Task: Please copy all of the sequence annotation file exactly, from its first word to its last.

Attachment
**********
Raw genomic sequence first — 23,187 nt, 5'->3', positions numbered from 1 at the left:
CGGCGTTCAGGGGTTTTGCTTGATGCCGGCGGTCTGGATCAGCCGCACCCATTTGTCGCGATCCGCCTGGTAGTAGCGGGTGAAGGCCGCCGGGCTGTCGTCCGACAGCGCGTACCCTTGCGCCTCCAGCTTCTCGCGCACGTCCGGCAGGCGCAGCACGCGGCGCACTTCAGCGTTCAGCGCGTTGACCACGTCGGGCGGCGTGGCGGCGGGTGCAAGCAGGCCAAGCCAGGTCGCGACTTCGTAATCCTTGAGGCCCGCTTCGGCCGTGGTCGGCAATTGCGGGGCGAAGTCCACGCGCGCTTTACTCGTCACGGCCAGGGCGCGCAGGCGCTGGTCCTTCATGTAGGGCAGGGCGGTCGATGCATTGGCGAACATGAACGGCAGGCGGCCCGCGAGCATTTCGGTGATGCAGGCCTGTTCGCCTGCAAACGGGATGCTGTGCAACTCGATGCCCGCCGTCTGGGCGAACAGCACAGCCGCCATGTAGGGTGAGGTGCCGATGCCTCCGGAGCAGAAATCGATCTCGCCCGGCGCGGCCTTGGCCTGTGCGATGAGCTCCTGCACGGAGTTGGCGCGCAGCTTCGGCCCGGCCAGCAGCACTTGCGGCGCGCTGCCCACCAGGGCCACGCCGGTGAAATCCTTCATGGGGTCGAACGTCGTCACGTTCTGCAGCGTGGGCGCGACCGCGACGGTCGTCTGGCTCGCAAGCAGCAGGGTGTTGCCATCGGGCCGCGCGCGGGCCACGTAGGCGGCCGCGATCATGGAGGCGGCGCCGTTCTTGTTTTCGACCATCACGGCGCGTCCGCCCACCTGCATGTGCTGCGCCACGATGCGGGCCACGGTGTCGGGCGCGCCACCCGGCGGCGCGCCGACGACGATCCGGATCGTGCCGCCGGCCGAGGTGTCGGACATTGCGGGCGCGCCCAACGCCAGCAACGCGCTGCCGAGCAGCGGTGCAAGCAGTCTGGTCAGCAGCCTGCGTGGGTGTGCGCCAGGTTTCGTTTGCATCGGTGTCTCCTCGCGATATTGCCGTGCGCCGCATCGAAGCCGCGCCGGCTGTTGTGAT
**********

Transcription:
Raw genomic sequence first — 23,187 nt, 5'->3', positions numbered from 1 at the left:
CGGCGTTCAGGGGTTTTGCTTGATGCCGGCGGTCTGGATCAGCCGCACCCATTTGTCGCGATCCGCCTGGTAGTAGCGGGTGAAGGCCGCCGGGCTGTCGTCCGACAGCGCGTACCCTTGCGCCTCCAGCTTCTCGCGCACGTCCGGCAGGCGCAGCACGCGGCGCACTTCAGCGTTCAGCGCGTTGACCACGTCGGGCGGCGTGGCGGCGGGTGCAAGCAGGCCAAGCCAGGTCGCGACTTCGTAATCCTTGAGGCCCGCTTCGGCCGTGGTCGGCAATTGCGGGGCGAAGTCCACGCGCGCTTTACTCGTCACGGCCAGGGCGCGCAGGCGCTGGTCCTTCATGTAGGGCAGGGCGGTCGATGCATTGGCGAACATGAACGGCAGGCGGCCCGCGAGCATTTCGGTGATGCAGGCCTGTTCGCCTGCAAACGGGATGCTGTGCAACTCGATGCCCGCCGTCTGGGCGAACAGCACAGCCGCCATGTAGGGTGAGGTGCCGATGCCTCCGGAGCAGAAATCGATCTCGCCCGGCGCGGCCTTGGCCTGTGCGATGAGCTCCTGCACGGAGTTGGCGCGCAGCTTCGGCCCGGCCAGCAGCACTTGCGGCGCGCTGCCCACCAGGGCCACGCCGGTGAAATCCTTCATGGGGTCGAACGTCGTCACGTTCTGCAGCGTGGGCGCGACCGCGACGGTCGTCTGGCTCGCAAGCAGCAGGGTGTTGCCATCGGGCCGCGCGCGGGCCACGTAGGCGGCCGCGATCATGGAGGCGGCGCCGTTCTTGTTTTCGACCATCACGGCGCGTCCGCCCACCTGCATGTGCTGCGCCACGATGCGGGCCACGGTGTCGGGCGCGCCACCCGGCGGCGCGCCGACGACGATCCGGATCGTGCCGCCGGCCGAGGTGTCGGACATTGCGGGCGCGCCCAACGCCAGCAACGCGCTGCCGAGCAGCGGTGCAAGCAGTCTGGTCAGCAGCCTGCGTGGGTGTGCGCCAGGTTTCGTTTGCATCGGTGTCTCCTCGCGATATTGCCGTGCGCCGCATCGAAGCCGCGCCGGCTGTTGTGAT